After three days inside, and three days outside, she looks better than she ever did, except the day she rolled off of the assembly line.

An old man told me long time ago: "If you want something done the right way first time, you have to do it yourself." Been doing it ever since.
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Old 02-15-2016, 08:06 AM   #23
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The gas-diesel debate rages on

I've pulled our 5er with a Ford V10 and now their 6.7 diesel.

I really prefer the diesel as it comes over the top of a hill at the speed limit in 4th or 5th gear, not breathing/screaming hard in 2nd or 3rd trying to get back to near the speed limit (55-65mph, not the 80 of the West).

What I don't prefer are the $100 oil changes and $75 fuel filter changes along with the $150 coolant changes with a $75 mid term additive vs the $30 oil change, $12 fuel filter and $60 coolant change. I also need $25 of DEF fluid every 5K miles, a couple spare $40 EGTs and a spare $25 fuel filter cap just in case. Oh and those costs are DIY dollars. Now, if my 2011 Job 1 truck has an engine failure or fuel system problem, it's $12-18K or so. The V10 would have been $5-7000.

We have a couple long trips planned for this summer. After that, I may just go back to that gas engined truck as this one is getting a bit long of tooth and $$$ might be needed soon.
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Old 02-15-2016, 09:31 AM   #24
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Quote:
Originally Posted by Danielsand View Post
About 45 years ago I started tinkering with engines, and systems. Started with motorcycles (still doing it), and proceeded to cars, trucks, boats, and airplanes. We own five cars, one truck, three motorcycles, one class A, and one airplane. I work on all of them. Like many other posters in this thread, I don't like anyone working on my stuff, and I don't trust anyone.

I was never formally educated in mechanical work (retired military officer), but after 45 years, I am well capable in diagnostics, and repairs (and not just replacing parts).

I drove Class A with 460 Ford for 3000 miles total (two trips), and I sold it for diesel. Ford was extremely reliable, but GUTLESS. The rig was 34' long, and would do Cajon Pass in CA at barely 25mph. That's not acceptable to me. I sold the gasser, and purchased 40' DP, with 350HP Cat, and Alison World. This thing doesn't care whether it's on flat or on the grade (same speed). I chose the model that has side radiator, so I can access the big cat from behind (for belts, oil changes, and routine maintenance). For bigger repairs, I'll still have to go through the floor, but I'm not afraid of that.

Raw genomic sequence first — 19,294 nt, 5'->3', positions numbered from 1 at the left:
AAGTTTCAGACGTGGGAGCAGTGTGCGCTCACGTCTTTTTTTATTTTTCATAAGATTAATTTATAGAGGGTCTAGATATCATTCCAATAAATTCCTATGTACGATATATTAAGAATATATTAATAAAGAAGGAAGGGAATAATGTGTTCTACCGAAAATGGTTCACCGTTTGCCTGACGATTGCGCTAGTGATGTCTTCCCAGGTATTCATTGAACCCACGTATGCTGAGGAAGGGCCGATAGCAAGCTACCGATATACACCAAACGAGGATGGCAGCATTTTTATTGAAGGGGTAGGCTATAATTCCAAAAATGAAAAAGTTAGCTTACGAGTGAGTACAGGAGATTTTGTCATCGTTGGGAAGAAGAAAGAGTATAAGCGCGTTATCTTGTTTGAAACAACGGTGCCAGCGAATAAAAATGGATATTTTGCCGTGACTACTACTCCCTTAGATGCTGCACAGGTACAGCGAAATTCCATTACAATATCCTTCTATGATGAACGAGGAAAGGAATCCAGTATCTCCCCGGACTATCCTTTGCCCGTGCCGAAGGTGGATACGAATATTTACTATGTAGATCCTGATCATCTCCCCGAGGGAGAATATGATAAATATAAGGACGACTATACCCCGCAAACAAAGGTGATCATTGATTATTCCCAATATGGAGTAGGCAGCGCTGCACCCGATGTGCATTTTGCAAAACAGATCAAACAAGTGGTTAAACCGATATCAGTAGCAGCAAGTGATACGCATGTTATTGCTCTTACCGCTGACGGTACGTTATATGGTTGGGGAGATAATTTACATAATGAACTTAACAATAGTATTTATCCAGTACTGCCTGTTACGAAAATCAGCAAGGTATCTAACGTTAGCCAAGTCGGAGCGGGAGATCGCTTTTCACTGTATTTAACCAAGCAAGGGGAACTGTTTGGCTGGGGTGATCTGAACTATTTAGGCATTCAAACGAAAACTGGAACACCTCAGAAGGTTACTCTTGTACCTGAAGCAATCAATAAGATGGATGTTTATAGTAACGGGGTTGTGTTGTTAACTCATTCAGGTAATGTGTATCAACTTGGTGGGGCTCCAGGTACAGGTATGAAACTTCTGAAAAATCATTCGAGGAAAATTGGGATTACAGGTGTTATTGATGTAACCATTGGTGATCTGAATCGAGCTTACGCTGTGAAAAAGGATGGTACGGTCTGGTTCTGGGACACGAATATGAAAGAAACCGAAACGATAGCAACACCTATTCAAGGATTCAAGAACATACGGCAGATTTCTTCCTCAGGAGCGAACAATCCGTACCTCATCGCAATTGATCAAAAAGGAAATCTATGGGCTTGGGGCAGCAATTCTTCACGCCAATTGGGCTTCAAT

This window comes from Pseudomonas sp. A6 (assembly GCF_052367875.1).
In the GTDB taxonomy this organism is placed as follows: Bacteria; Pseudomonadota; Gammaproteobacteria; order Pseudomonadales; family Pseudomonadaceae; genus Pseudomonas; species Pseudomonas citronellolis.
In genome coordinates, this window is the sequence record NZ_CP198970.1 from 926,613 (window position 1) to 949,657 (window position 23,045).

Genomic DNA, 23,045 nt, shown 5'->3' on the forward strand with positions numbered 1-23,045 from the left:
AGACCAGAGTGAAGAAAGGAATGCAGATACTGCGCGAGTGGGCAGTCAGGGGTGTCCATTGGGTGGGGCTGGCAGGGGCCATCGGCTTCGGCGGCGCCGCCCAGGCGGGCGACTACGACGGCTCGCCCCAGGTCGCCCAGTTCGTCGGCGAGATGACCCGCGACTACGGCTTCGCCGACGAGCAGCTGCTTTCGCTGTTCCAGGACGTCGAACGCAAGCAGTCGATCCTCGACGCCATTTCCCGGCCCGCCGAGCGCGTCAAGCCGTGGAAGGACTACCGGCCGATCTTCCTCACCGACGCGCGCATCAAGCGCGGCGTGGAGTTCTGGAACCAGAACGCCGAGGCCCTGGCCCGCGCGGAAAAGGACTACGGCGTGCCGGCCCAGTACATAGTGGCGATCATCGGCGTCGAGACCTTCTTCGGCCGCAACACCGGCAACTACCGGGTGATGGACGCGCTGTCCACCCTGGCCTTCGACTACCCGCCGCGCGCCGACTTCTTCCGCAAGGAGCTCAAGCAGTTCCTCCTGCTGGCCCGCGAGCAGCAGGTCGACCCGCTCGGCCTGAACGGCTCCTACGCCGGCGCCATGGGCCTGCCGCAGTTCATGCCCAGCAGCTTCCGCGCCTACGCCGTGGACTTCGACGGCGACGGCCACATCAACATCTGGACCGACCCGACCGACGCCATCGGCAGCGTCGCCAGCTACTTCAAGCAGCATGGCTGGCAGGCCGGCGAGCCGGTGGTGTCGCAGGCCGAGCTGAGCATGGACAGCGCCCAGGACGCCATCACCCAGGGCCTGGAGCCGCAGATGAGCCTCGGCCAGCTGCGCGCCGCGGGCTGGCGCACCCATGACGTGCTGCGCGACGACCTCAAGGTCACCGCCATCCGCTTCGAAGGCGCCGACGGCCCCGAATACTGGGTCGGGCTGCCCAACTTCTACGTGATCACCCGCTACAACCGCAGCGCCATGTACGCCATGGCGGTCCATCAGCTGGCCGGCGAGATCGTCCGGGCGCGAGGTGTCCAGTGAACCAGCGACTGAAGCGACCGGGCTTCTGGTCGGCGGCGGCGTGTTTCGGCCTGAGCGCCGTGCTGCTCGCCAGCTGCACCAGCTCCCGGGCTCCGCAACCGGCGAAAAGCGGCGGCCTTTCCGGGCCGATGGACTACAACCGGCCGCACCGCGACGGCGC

No repair man will ever enter my living quarters. If I need tire changes, axle work, shocks, airbags, etc. I'll let the "grease monkeys" do that. Engine, and all "house systems" are mine to work with.

Diesel all the way for me.
Your list of vehicles including the aircraft is what I went through also. Now I just want a much simpler life.
If I had spent my time at a desk I might not feel this way but busting wrenches has taken the spunk out of this old body. And I don't even miss the aircraft.Now it's just stuff!
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Old 02-15-2016, 09:36 AM   #25
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I'm thinking the biggest difference in working on these things is how they're configured and the access to different parts. I'm a little like Danielsand with 5 bikes, 4 cars, 1 TC, 1 class A MH, and a homebuilt aircraft still waiting to be finished. And there is the house, and.....silly me I decided to learn to play a sax at 73. I'm 76 now and very much under water with all the maintenance and learning to be done.